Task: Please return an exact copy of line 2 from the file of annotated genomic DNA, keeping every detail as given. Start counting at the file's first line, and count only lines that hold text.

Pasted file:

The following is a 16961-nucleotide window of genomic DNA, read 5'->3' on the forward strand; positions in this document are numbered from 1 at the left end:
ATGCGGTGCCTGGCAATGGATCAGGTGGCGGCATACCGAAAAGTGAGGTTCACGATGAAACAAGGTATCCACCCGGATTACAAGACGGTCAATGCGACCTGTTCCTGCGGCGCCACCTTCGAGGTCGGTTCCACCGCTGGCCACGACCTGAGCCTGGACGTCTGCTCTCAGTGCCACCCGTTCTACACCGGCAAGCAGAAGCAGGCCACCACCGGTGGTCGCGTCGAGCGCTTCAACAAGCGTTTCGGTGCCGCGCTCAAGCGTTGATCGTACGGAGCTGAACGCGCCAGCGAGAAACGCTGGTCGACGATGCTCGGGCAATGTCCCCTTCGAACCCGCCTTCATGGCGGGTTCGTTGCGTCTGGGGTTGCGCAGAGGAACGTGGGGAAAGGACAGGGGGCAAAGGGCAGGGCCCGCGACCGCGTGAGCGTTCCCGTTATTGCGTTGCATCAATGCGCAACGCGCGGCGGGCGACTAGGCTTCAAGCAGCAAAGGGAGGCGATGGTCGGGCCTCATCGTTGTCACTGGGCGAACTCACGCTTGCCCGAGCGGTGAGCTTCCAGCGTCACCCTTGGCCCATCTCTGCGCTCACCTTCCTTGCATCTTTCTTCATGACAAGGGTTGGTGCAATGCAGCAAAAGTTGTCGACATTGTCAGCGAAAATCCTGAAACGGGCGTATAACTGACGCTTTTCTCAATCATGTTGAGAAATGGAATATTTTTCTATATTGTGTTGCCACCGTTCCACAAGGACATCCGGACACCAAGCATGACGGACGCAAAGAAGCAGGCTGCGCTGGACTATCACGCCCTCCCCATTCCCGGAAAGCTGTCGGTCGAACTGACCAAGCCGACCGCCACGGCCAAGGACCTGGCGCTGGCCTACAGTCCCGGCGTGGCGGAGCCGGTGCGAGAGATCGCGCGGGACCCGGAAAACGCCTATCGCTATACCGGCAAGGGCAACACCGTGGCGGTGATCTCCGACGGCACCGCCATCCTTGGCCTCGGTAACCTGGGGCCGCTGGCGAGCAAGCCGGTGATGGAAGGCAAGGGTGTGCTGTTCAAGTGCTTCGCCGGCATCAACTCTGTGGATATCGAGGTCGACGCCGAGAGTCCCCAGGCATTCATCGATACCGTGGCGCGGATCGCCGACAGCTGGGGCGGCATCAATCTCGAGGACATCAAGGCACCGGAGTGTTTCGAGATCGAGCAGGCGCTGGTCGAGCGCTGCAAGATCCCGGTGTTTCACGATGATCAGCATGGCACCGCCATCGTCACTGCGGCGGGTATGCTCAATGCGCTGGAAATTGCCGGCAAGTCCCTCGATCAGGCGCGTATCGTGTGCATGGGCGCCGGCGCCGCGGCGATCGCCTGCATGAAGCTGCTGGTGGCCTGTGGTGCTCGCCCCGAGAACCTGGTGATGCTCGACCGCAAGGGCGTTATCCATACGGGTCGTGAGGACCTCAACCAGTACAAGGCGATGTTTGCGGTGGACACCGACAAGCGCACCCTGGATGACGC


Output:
ATGCGGTGCCTGGCAATGGATCAGGTGGCGGCATACCGAAAAGTGAGGTTCACGATGAAACAAGGTATCCACCCGGATTACAAGACGGTCAATGCGACCTGTTCCTGCGGCGCCACCTTCGAGGTCGGTTCCACCGCTGGCCACGACCTGAGCCTGGACGTCTGCTCTCAGTGCCACCCGTTCTACACCGGCAAGCAGAAGCAGGCCACCACCGGTGGTCGCGTCGAGCGCTTCAACAAGCGTTTCGGTGCCGCGCTCAAGCGTTGATCGTACGGAGCTGAACGCGCCAGCGAGAAACGCTGGTCGACGATGCTCGGGCAATGTCCCCTTCGAACCCGCCTTCATGGCGGGTTCGTTGCGTCTGGGGTTGCGCAGAGGAACGTGGGGAAAGGACAGGGGGCAAAGGGCAGGGCCCGCGACCGCGTGAGCGTTCCCGTTATTGCGTTGCATCAATGCGCAACGCGCGGCGGGCGACTAGGCTTCAAGCAGCAAAGGGAGGCGATGGTCGGGCCTCATCGTTGTCACTGGGCGAACTCACGCTTGCCCGAGCGGTGAGCTTCCAGCGTCACCCTTGGCCCATCTCTGCGCTCACCTTCCTTGCATCTTTCTTCATGACAAGGGTTGGTGCAATGCAGCAAAAGTTGTCGACATTGTCAGCGAAAATCCTGAAACGGGCGTATAACTGACGCTTTTCTCAATCATGTTGAGAAATGGAATATTTTTCTATATTGTGTTGCCACCGTTCCACAAGGACATCCGGACACCAAGCATGACGGACGCAAAGAAGCAGGCTGCGCTGGACTATCACGCCCTCCCCATTCCCGGAAAGCTGTCGGTCGAACTGACCAAGCCGACCGCCACGGCCAAGGACCTGGCGCTGGCCTACAGTCCCGGCGTGGCGGAGCCGGTGCGAGAGATCGCGCGGGACCCGGAAAACGCCTATCGCTATACCGGCAAGGGCAACACCGTGGCGGTGATCTCCGACGGCACCGCCATCCTTGGCCTCGGTAACCTGGGGCCGCTGGCGAGCAAGCCGGTGATGGAAGGCAAGGGTGTGCTGTTCAAGTGCTTCGCCGGCATCAACTCTGTGGATATCGAGGTCGACGCCGAGAGTCCCCAGGCATTCATCGATACCGTGGCGCGGATCGCCGACAGCTGGGGCGGCATCAATCTCGAGGACATCAAGGCACCGGAGTGTTTCGAGATCGAGCAGGCGCTGGTCGAGCGCTGCAAGATCCCGGTGTTTCACGATGATCAGCATGGCACCGCCATCGTCACTGCGGCGGGTATGCTCAATGCGCTGGAAATTGCCGGCAAGTCCCTCGATCAGGCGCGTATCGTGTGCATGGGCGCCGGCGCCGCGGCGATCGCCTGCATGAAGCTGCTGGTGGCCTGTGGTGCTCGCCCCGAGAACCTGGTGATGCTCGACCGCAAGGGCGTTATCCATACGGGTCGTGAGGACCTCAACCAGTACAAGGCGATGTTTGCGGTGGACACCGACAAGCGCACCCTGGATGACGC